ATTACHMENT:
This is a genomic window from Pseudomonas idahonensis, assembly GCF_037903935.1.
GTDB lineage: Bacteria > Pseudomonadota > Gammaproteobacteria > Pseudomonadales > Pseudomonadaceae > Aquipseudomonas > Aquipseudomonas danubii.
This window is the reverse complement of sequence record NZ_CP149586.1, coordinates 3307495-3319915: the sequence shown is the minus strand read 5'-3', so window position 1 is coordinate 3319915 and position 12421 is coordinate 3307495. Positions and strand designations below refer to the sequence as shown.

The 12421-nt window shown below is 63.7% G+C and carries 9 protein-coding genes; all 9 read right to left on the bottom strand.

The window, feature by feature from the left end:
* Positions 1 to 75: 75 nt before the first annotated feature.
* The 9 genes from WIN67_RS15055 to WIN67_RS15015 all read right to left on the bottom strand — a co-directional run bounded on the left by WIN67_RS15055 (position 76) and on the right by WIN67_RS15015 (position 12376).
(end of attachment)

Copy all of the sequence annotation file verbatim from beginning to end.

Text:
This is a genomic window from Pseudomonas idahonensis, assembly GCF_037903935.1.
GTDB lineage: Bacteria > Pseudomonadota > Gammaproteobacteria > Pseudomonadales > Pseudomonadaceae > Aquipseudomonas > Aquipseudomonas danubii.
This window is the reverse complement of sequence record NZ_CP149586.1, coordinates 3307495-3319915: the sequence shown is the minus strand read 5'-3', so window position 1 is coordinate 3319915 and position 12421 is coordinate 3307495. Positions and strand designations below refer to the sequence as shown.

The 12421-nt window shown below is 63.7% G+C and carries 9 protein-coding genes; all 9 read right to left on the bottom strand.

The window, feature by feature from the left end:
* Positions 1 to 75: 75 nt before the first annotated feature.
* The 9 genes from WIN67_RS15055 to WIN67_RS15015 all read right to left on the bottom strand — a co-directional run bounded on the left by WIN67_RS15055 (position 76) and on the right by WIN67_RS15015 (position 12376).